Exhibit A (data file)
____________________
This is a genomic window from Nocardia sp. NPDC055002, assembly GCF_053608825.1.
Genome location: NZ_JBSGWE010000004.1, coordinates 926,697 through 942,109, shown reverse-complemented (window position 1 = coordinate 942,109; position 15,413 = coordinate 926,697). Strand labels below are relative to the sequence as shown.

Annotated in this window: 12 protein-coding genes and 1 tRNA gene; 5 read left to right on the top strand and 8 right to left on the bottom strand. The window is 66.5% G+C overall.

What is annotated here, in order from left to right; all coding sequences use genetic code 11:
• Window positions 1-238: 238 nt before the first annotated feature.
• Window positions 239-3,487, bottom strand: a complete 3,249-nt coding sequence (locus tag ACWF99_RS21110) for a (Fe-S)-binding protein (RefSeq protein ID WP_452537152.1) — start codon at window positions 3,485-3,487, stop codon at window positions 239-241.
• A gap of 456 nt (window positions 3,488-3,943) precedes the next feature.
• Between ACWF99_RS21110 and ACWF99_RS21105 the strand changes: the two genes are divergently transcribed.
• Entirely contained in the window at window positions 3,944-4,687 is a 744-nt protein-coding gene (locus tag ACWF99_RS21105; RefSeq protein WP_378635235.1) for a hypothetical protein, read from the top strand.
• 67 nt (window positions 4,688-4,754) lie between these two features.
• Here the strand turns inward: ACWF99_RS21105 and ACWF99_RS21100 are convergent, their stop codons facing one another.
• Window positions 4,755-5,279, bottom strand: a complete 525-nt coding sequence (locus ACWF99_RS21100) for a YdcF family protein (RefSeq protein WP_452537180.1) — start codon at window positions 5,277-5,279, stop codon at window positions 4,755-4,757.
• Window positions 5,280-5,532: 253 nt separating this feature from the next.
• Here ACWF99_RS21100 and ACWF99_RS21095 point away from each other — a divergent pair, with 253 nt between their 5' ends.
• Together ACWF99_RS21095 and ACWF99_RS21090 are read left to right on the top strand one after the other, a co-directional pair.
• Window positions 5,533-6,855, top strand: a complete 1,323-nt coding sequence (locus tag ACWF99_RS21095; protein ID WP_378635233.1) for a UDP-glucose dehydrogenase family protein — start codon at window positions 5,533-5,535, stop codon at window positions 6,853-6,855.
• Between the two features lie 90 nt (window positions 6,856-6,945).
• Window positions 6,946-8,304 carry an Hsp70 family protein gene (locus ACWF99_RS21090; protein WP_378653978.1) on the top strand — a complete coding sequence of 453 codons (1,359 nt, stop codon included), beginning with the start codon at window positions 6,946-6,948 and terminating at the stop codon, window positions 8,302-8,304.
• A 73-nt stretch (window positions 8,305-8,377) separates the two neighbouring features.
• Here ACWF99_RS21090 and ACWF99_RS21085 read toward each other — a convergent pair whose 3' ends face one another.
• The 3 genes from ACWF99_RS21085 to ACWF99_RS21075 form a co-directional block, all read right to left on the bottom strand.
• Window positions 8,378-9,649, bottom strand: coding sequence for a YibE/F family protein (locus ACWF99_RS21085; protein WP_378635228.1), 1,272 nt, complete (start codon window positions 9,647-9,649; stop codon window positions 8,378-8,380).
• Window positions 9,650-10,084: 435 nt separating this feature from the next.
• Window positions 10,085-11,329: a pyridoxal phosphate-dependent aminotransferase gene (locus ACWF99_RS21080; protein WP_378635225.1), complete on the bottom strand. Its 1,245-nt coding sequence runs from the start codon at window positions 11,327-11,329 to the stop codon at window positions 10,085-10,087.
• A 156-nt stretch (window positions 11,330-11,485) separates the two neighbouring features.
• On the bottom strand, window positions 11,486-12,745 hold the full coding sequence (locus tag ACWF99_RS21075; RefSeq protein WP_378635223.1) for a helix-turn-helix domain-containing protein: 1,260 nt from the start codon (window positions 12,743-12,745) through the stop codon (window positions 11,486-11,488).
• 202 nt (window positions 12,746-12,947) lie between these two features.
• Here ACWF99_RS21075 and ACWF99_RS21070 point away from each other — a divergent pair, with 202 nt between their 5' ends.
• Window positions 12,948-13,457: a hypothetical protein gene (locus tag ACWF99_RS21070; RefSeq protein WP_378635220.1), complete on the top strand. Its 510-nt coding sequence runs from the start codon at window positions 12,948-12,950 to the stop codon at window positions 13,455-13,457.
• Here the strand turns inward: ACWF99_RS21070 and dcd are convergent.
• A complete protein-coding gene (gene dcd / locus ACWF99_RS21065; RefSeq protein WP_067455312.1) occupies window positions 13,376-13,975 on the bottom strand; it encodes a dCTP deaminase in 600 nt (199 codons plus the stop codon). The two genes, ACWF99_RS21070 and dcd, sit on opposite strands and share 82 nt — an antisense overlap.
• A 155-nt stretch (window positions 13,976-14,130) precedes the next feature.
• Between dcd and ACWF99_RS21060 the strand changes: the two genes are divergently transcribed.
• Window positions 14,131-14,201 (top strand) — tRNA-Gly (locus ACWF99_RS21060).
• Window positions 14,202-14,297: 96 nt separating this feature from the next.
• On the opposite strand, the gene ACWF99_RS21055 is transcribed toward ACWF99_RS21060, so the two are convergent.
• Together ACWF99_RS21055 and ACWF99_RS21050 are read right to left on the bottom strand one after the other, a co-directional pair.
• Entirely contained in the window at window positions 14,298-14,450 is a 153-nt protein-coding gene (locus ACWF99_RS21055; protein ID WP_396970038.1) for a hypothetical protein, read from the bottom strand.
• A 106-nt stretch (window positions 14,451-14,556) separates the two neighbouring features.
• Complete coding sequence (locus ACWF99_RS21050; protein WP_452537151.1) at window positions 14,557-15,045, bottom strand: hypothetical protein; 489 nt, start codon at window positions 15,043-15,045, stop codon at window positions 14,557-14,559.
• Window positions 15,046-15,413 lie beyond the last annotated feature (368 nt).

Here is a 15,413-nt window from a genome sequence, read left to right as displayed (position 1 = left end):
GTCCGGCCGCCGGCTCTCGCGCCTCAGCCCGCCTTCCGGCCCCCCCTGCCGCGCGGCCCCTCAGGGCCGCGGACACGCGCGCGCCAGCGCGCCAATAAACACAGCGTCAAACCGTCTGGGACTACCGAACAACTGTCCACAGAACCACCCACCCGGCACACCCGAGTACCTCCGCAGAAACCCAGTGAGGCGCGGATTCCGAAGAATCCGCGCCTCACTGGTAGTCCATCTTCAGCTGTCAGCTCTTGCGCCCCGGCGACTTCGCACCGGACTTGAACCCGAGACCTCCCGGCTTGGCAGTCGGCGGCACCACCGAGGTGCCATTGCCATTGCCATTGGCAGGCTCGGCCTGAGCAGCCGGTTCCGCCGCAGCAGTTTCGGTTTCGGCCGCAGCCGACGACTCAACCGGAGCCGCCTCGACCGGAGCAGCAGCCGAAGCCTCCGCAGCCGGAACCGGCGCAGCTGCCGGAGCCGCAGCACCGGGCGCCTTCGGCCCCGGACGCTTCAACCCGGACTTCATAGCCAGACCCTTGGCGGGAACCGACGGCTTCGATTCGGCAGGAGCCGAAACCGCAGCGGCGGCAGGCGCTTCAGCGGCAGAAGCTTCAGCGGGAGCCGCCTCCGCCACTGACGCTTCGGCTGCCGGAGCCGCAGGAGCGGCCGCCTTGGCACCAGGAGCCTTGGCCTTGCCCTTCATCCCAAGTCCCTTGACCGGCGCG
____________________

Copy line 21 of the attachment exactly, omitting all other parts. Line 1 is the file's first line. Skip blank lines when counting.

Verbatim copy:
• The 3 genes from ACWF99_RS21085 to ACWF99_RS21075 form a co-directional block, all read right to left on the bottom strand.